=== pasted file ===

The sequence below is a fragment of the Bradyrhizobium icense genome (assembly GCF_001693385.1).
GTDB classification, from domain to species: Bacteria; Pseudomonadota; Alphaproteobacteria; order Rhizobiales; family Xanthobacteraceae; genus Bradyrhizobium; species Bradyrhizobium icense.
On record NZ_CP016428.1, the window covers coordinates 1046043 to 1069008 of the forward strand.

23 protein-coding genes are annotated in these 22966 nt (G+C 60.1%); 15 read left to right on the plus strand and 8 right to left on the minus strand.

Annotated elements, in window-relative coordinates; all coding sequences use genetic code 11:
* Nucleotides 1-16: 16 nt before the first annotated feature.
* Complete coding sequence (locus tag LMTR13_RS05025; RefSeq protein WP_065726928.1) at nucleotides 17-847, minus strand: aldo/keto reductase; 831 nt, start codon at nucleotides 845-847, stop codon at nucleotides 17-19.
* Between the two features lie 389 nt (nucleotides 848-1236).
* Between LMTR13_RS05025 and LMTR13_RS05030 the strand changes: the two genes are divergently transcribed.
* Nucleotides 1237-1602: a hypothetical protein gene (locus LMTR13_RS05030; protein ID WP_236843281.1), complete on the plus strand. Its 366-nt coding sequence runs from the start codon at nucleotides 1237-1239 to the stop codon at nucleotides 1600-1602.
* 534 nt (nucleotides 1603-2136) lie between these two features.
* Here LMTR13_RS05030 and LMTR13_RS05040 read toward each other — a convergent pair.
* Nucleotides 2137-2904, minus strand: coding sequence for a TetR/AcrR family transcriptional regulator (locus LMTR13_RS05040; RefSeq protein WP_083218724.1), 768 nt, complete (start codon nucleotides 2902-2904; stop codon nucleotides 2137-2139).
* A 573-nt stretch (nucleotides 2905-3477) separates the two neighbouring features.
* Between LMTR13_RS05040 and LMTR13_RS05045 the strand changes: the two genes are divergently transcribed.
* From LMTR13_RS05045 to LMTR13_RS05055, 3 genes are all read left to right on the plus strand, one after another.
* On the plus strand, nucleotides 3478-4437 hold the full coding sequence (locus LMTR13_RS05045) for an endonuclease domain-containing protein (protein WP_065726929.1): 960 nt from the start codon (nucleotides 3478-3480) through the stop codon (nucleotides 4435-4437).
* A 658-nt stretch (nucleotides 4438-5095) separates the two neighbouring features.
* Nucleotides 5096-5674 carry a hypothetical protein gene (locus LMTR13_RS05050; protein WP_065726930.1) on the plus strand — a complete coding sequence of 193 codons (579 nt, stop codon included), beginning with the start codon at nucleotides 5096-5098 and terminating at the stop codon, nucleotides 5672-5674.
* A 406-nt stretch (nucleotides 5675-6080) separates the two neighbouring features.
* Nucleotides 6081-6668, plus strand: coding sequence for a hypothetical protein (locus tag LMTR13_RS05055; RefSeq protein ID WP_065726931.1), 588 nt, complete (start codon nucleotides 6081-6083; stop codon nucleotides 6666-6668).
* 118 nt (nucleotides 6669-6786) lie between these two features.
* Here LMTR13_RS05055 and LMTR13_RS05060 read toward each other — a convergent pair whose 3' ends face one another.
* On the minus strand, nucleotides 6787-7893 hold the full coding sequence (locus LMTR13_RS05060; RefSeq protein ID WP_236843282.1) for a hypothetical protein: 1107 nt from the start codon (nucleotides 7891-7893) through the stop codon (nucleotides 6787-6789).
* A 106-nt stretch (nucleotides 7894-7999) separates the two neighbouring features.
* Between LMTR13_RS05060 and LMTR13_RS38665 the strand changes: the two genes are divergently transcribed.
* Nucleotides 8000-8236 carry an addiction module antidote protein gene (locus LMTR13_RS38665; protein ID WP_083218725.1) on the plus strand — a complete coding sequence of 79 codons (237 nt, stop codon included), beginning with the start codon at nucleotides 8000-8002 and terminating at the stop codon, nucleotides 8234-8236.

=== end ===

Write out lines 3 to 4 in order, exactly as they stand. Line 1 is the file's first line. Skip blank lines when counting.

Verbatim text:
On record NZ_CP016428.1, the window covers coordinates 1046043 to 1069008 of the forward strand.

23 protein-coding genes are annotated in these 22966 nt (G+C 60.1%); 15 read left to right on the plus strand and 8 right to left on the minus strand.